On the night of June 25, 1977, a van carrying five aboriginal people and two white men skidded off the road and into the Milieu River near the town of Saint-Michel-des-Saints.

The five aboriginal people drowned. The white men survived.

It still haunts the Atikamekw community of Manawan in the Lanaudière region, 250 kilometres north of Montreal.

"It's as if it happened yesterday," said Angèle Petiquay, who lost her 18 year old brother Denis that day. "The pain is still there."

milieu river

The Milieu River, near the town of Saint-Michel-des-Saints. (Radio-Canada)

At the time, the community didn't learn about their deaths from the Sûreté du Québec, but from children who went from house to house with the news. Local police eventually filed it as an accident.

They've waited for answers until last fall, when a community member asked an association of families of missing people to investigate. The coroner's report of the event, obtained from the Quebec national archives, has revealed troubling facts.

In a written statement, the driver of the van admitted to drinking 18 beers that day. The two survivors said they climbed on the roof of the van and swam to shore.

They said they lit a fire an hour later, and waited until sunrise before walking 19 kilometres to warn police in Saint-Michel-des-Saints.

But they stopped for a coffee before.

The coroner wrote the driver was impaired and called it a crime. But no charges were laid.

Angele Petiquay

Angèle Petiquay, the sister of one of the drowning victims, lays an offering at his gravestone. (Radio-Canada)

"Stop for a coffee? What is this? I'm sorry, but a declaration like that is inexcusable," Petiquay said.

The coroner concluded the five people died by drowning, but no autopsy was performed.

The community is also outraged they never got a visit from an investigator following the deaths.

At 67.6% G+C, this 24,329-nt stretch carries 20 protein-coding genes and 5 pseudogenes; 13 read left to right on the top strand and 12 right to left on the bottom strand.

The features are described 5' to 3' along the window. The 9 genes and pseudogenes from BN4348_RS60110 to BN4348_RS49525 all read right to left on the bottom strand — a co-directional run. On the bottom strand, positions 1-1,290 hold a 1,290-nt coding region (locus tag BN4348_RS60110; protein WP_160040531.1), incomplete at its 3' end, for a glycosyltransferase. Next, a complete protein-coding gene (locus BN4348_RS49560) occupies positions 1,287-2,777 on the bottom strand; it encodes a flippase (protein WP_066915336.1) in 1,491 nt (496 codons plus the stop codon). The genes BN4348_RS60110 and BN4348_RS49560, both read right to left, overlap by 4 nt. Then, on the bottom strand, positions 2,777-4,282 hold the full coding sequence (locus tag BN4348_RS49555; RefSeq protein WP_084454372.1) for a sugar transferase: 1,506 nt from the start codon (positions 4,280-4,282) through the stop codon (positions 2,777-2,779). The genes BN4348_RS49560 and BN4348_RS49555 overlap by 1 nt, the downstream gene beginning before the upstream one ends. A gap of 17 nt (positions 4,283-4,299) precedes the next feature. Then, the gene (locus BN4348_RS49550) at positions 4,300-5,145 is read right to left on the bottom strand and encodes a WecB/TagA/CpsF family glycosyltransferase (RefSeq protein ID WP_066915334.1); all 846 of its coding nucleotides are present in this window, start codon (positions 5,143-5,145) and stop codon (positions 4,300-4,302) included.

Coroner's report missing substance

Both survivors and the police officers mentioned in the report are still alive. But a lawyer and criminologist says it's unlikely new charges will be laid. For one, the details in the report are too vague to justify charges.

"The blood alcohol content was not measured and the exact moment of consumption wasn't recorded," said lawyer Walid Hizaji. "It will be hard, so many years later, to establish the driver's alcohol level."

"What we read in the coroner's report is tragic, but could have happened to anyone. This appears to be an accident. It's sad, of course, but an accident," Hizaki added.

SQ officers say they have recently handed the case to a Crown prosecutor. The investigation is still considered open and investigators are asking anyone who wants to make a statement to come forward.

The Association des familles de personnes assassinées ou disparues, however, wonders why police did not collect this evidence for 39 years.

"Now imagine that five white girls had lost their lives in a road accident and the two drivers were indigenous people. Would we have had the same conclusions? Would we have seen the same effort by the police? That I'm not certain," said Nancy Roy, lawyer and director-general of the association.

Based on a report by Radio-Canada's Francis Labbé